Tuesday, November 10, 2009
Ukraine's Political Syndrome
It is hard to believe that today's Ukraine is the same country that had experienced the Orange Revolution just five years ago, a putative democratic transformation gone just a bit awry, to put it lightly. Surely, if one takes a look at the political elite, it is hard not to be disgusted or, at the least, disappointed, though many of us who keep up with recent developments in the "Breadbasket of Europe" would like to deny those not-too-subtle truths.
Indeed, in the past few weeks, the country has been hit by the H1N1 influenza epidemic, which only adds to the country's economic ills. Schools have been closed for several weeks as a result; hospitals are overflowing; and a moratorium has been put on political rallies, or most other types of mass gatherings for that matter.
But while the politicians continue to blame each other for any and all mishandlings, notably Prime Minister Yuliya Tymoshenko blaming President Viktor Yushchenko and vice-versa, Ukrainians have had a glimpse of something more inane: the "demarlizatsiya" campaign.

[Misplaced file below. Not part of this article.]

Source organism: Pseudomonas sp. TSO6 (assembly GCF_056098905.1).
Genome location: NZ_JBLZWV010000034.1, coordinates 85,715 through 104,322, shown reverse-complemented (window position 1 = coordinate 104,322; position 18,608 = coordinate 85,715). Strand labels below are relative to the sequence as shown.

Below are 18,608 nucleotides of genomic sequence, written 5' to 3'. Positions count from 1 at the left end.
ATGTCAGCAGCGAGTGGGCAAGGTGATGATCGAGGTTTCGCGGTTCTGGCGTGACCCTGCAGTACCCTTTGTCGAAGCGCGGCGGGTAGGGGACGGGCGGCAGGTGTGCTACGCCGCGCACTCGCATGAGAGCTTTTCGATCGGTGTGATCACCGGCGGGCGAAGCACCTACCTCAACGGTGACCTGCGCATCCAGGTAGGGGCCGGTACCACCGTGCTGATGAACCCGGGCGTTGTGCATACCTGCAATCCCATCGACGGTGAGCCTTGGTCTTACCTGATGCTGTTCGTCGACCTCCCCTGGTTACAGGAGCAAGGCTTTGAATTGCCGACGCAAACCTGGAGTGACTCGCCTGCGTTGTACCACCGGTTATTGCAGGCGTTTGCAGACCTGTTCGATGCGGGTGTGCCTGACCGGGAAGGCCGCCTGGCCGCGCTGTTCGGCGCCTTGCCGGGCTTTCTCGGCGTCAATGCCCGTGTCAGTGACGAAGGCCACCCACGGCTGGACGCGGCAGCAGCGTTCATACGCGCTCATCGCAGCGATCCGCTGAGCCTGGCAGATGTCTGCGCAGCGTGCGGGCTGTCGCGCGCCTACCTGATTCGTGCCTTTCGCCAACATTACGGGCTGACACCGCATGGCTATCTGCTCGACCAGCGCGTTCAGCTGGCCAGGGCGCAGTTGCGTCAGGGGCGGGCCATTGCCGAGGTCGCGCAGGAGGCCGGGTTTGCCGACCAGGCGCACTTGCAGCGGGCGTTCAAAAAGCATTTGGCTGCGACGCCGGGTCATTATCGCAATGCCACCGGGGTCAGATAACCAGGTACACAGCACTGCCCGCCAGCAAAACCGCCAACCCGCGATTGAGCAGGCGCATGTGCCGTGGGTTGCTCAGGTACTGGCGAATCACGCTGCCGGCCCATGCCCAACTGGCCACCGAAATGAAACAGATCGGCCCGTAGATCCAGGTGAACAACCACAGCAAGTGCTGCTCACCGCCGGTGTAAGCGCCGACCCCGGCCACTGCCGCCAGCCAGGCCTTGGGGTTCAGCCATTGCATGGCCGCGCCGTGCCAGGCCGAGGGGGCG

The aforementioned word is a self-made pun on the local lingo demoralizatsiya (demoralization) and marlya (gauze). It is an attempt by a bevy of skimpily-clad women to be funny, as they are attacking the politicians' uproar over the swine flu and blame them for panicking the masses. Thus, as the Prime Minister has urged all to wear gauze to protect themselves, the "demarlizatsiya" girls took this advice to the extreme (see picture). They claim their gathering is to distract the masses from the panic and pandemonium that they are experiencing both in real life and on TV. In other words, it's an attempt to be funny.
And, to some degree, it is. Not in good taste, per se, but a quaint way to gain the media's--and this blogger's--attention.